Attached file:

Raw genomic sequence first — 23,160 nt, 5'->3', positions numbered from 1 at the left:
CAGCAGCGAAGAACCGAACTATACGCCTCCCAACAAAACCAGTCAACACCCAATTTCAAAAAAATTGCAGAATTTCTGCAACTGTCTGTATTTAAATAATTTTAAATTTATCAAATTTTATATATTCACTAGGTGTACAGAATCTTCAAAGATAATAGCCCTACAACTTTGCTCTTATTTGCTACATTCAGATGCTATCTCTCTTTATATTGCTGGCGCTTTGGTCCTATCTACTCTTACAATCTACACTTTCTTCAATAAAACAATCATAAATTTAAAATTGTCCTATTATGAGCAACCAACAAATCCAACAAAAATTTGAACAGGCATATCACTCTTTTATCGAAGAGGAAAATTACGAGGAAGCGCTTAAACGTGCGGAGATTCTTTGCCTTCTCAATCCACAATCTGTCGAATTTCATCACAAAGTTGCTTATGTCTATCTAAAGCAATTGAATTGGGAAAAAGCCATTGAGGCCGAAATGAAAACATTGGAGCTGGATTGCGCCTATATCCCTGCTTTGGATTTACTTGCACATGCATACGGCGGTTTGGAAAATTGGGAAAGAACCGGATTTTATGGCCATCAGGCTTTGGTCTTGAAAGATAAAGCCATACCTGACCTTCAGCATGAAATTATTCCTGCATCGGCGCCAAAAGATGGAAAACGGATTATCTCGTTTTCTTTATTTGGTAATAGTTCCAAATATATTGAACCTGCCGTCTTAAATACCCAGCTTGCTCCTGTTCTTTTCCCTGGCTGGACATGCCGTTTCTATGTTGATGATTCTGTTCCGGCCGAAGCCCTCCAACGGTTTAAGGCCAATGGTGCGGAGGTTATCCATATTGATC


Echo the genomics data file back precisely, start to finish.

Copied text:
Raw genomic sequence first — 23,160 nt, 5'->3', positions numbered from 1 at the left:
CAGCAGCGAAGAACCGAACTATACGCCTCCCAACAAAACCAGTCAACACCCAATTTCAAAAAAATTGCAGAATTTCTGCAACTGTCTGTATTTAAATAATTTTAAATTTATCAAATTTTATATATTCACTAGGTGTACAGAATCTTCAAAGATAATAGCCCTACAACTTTGCTCTTATTTGCTACATTCAGATGCTATCTCTCTTTATATTGCTGGCGCTTTGGTCCTATCTACTCTTACAATCTACACTTTCTTCAATAAAACAATCATAAATTTAAAATTGTCCTATTATGAGCAACCAACAAATCCAACAAAAATTTGAACAGGCATATCACTCTTTTATCGAAGAGGAAAATTACGAGGAAGCGCTTAAACGTGCGGAGATTCTTTGCCTTCTCAATCCACAATCTGTCGAATTTCATCACAAAGTTGCTTATGTCTATCTAAAGCAATTGAATTGGGAAAAAGCCATTGAGGCCGAAATGAAAACATTGGAGCTGGATTGCGCCTATATCCCTGCTTTGGATTTACTTGCACATGCATACGGCGGTTTGGAAAATTGGGAAAGAACCGGATTTTATGGCCATCAGGCTTTGGTCTTGAAAGATAAAGCCATACCTGACCTTCAGCATGAAATTATTCCTGCATCGGCGCCAAAAGATGGAAAACGGATTATCTCGTTTTCTTTATTTGGTAATAGTTCCAAATATATTGAACCTGCCGTCTTAAATACCCAGCTTGCTCCTGTTCTTTTCCCTGGCTGGACATGCCGTTTCTATGTTGATGATTCTGTTCCGGCCGAAGCCCTCCAACGGTTTAAGGCCAATGGTGCGGAGGTTATCCATATTGATC